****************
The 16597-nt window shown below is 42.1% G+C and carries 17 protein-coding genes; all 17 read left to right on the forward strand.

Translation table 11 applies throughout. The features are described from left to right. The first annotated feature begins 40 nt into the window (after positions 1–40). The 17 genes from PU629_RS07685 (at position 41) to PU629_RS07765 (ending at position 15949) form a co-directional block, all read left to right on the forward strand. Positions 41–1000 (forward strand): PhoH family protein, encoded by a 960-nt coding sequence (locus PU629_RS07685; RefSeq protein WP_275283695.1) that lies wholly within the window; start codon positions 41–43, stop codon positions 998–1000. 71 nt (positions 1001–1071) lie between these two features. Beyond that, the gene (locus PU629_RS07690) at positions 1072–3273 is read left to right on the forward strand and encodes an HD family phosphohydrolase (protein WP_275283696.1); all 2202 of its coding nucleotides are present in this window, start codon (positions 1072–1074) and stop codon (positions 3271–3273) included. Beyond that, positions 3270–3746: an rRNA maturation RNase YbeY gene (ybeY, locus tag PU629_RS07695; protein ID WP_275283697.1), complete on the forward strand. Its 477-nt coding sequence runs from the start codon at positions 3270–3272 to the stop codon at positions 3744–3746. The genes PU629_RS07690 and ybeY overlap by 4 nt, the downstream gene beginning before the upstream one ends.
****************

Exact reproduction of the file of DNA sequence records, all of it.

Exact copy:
The 16597-nt window shown below is 42.1% G+C and carries 17 protein-coding genes; all 17 read left to right on the forward strand.

Translation table 11 applies throughout. The features are described from left to right. The first annotated feature begins 40 nt into the window (after positions 1–40). The 17 genes from PU629_RS07685 (at position 41) to PU629_RS07765 (ending at position 15949) form a co-directional block, all read left to right on the forward strand. Positions 41–1000 (forward strand): PhoH family protein, encoded by a 960-nt coding sequence (locus PU629_RS07685; RefSeq protein WP_275283695.1) that lies wholly within the window; start codon positions 41–43, stop codon positions 998–1000. 71 nt (positions 1001–1071) lie between these two features. Beyond that, the gene (locus PU629_RS07690) at positions 1072–3273 is read left to right on the forward strand and encodes an HD family phosphohydrolase (protein WP_275283696.1); all 2202 of its coding nucleotides are present in this window, start codon (positions 1072–1074) and stop codon (positions 3271–3273) included. Beyond that, positions 3270–3746: an rRNA maturation RNase YbeY gene (ybeY, locus tag PU629_RS07695; protein ID WP_275283697.1), complete on the forward strand. Its 477-nt coding sequence runs from the start codon at positions 3270–3272 to the stop codon at positions 3744–3746. The genes PU629_RS07690 and ybeY overlap by 4 nt, the downstream gene beginning before the upstream one ends.